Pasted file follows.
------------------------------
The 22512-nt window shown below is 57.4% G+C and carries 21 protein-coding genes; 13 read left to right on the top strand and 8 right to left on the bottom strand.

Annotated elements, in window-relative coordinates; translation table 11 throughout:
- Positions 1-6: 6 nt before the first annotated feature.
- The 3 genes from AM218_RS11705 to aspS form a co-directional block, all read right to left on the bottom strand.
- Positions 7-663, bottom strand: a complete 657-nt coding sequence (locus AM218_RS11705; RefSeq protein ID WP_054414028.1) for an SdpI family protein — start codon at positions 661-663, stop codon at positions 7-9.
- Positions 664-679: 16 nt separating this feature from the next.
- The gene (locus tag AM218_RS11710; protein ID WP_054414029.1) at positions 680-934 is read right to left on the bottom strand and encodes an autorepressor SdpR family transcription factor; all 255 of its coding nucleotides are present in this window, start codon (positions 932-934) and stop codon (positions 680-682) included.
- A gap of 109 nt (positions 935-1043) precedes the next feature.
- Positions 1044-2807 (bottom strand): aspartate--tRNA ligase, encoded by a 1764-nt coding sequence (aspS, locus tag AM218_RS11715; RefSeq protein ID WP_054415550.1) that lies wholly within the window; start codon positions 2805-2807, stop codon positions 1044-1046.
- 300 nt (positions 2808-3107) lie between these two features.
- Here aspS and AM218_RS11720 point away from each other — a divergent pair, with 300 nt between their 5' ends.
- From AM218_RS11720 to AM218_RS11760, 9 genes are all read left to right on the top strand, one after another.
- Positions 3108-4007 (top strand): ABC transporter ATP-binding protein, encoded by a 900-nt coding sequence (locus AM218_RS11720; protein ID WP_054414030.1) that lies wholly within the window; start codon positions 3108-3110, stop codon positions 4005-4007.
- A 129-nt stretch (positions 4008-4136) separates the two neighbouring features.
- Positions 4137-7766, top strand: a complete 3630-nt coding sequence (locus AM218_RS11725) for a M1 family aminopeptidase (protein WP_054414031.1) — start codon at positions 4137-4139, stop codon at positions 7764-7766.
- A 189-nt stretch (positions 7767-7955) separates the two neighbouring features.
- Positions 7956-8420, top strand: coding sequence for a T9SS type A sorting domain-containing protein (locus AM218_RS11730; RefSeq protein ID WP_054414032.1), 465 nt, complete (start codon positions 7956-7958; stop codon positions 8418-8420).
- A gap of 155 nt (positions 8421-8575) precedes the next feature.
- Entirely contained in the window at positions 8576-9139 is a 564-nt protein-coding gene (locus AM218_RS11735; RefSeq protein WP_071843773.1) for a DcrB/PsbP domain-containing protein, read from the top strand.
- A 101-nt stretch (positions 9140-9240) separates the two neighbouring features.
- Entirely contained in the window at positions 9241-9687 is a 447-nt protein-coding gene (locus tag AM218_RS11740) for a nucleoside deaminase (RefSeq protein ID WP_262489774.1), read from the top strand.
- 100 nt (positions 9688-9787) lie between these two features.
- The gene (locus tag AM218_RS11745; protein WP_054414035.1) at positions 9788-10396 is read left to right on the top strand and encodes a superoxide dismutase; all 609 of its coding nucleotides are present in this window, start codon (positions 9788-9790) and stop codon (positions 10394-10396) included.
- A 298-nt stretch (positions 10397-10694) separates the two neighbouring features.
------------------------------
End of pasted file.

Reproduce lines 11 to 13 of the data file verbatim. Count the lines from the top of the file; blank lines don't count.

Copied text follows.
- Here aspS and AM218_RS11720 point away from each other — a divergent pair, with 300 nt between their 5' ends.
- From AM218_RS11720 to AM218_RS11760, 9 genes are all read left to right on the top strand, one after another.
- Positions 3108-4007 (top strand): ABC transporter ATP-binding protein, encoded by a 900-nt coding sequence (locus AM218_RS11720; protein ID WP_054414030.1) that lies wholly within the window; start codon positions 3108-3110, stop codon positions 4005-4007.